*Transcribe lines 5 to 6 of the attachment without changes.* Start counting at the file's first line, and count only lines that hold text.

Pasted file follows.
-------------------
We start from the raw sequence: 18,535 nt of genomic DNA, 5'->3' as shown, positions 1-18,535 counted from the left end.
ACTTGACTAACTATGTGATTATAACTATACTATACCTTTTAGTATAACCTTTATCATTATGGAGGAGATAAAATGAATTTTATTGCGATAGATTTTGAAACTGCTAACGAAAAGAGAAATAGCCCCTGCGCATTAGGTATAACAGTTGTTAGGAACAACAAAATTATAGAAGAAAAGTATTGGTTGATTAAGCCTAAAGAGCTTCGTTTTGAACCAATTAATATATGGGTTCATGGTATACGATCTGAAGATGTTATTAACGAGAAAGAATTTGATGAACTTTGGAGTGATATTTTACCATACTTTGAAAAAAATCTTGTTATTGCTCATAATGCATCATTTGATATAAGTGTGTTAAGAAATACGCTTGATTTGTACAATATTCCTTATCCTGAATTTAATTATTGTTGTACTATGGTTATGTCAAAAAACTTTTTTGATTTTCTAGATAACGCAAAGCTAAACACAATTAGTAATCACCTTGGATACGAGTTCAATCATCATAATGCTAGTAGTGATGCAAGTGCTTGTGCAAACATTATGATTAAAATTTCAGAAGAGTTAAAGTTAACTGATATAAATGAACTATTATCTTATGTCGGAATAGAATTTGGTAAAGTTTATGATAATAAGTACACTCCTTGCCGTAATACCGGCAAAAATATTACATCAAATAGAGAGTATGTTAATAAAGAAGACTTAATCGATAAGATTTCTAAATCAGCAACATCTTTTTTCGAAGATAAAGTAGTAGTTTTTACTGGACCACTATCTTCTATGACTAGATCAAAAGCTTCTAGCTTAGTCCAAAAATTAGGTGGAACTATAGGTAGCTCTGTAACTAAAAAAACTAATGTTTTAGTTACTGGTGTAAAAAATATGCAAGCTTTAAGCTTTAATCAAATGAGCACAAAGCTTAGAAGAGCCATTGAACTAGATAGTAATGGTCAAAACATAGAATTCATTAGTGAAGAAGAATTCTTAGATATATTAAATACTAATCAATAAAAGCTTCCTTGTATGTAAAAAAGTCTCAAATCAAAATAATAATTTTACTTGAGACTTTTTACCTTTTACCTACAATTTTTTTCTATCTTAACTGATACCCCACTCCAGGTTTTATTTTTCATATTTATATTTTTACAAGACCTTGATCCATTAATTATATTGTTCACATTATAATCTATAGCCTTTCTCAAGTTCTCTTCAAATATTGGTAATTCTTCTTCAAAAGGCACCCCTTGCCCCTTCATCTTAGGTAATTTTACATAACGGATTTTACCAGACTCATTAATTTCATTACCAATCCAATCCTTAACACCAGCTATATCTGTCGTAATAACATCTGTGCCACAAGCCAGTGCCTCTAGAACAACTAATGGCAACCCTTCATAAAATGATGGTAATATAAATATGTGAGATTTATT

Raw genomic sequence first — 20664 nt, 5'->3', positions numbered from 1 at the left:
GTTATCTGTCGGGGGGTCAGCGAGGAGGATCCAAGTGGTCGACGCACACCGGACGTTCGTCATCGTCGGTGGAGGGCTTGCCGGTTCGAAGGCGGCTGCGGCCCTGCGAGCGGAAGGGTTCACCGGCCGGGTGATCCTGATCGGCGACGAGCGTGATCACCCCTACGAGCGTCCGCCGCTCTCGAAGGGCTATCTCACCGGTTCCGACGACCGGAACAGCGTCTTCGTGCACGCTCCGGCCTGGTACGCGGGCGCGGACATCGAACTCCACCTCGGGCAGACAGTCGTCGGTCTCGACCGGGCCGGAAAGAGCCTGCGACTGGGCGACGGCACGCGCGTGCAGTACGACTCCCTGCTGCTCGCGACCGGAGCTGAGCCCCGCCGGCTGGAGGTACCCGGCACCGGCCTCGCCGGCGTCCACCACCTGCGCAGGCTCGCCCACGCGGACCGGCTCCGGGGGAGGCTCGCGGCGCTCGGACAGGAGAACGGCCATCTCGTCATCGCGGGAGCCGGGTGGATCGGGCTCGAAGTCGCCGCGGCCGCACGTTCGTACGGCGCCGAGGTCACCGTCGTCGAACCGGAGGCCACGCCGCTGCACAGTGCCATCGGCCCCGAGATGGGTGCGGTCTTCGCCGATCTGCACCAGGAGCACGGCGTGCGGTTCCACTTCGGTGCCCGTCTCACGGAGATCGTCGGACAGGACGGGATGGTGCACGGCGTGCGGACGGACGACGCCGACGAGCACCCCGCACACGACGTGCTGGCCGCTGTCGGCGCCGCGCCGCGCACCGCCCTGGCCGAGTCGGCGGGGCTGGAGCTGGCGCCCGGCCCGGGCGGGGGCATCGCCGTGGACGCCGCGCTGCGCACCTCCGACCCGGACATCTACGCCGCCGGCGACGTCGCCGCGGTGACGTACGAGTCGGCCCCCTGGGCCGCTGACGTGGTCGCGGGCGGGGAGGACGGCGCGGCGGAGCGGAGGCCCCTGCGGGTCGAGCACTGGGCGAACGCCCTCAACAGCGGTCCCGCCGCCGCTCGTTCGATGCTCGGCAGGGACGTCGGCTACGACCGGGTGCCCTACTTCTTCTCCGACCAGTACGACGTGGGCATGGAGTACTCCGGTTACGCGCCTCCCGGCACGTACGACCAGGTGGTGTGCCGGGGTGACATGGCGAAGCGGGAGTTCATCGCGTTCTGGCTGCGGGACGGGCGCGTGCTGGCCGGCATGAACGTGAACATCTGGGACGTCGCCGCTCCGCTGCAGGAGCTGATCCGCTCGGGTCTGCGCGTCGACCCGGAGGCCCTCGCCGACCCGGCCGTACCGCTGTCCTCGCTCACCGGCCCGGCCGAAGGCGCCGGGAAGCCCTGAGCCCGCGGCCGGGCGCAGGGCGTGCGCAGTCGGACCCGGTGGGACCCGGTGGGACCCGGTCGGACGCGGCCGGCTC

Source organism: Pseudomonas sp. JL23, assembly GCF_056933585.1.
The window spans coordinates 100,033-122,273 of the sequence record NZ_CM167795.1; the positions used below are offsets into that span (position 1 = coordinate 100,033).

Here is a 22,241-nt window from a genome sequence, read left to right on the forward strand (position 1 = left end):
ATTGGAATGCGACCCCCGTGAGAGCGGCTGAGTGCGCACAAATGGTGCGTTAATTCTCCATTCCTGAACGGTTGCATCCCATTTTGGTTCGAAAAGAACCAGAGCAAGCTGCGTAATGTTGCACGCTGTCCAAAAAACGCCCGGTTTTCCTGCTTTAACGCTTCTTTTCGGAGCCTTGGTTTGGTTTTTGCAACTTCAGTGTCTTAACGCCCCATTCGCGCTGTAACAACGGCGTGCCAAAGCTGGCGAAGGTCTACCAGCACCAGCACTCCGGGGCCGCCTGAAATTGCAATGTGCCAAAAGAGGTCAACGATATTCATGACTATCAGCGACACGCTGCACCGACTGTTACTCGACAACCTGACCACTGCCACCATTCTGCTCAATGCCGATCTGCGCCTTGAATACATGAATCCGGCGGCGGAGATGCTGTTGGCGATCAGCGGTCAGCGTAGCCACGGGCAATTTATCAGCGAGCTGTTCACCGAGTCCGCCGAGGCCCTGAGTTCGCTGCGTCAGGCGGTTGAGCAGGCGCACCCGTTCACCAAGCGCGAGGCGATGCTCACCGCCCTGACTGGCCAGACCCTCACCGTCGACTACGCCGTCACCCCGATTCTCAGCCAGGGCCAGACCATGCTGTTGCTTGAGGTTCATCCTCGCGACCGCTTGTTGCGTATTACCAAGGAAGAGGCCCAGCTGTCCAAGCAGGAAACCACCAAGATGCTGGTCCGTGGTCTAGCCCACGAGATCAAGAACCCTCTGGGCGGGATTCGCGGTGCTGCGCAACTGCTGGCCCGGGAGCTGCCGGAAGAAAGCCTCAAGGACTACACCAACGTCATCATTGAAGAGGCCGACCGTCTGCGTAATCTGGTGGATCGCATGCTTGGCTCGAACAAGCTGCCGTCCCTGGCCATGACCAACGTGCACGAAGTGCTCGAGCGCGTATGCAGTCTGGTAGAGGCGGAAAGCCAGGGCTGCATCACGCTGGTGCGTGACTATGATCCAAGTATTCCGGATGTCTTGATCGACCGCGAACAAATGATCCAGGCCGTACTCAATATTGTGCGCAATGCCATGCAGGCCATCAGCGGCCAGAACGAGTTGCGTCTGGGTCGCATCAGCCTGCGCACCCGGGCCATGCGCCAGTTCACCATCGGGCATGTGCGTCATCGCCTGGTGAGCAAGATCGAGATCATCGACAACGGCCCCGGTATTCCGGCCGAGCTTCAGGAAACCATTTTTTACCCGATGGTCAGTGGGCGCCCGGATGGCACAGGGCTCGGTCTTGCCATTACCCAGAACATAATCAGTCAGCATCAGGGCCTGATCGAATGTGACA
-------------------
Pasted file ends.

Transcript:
Source organism: Pseudomonas sp. JL23, assembly GCF_056933585.1.
The window spans coordinates 100,033-122,273 of the sequence record NZ_CM167795.1; the positions used below are offsets into that span (position 1 = coordinate 100,033).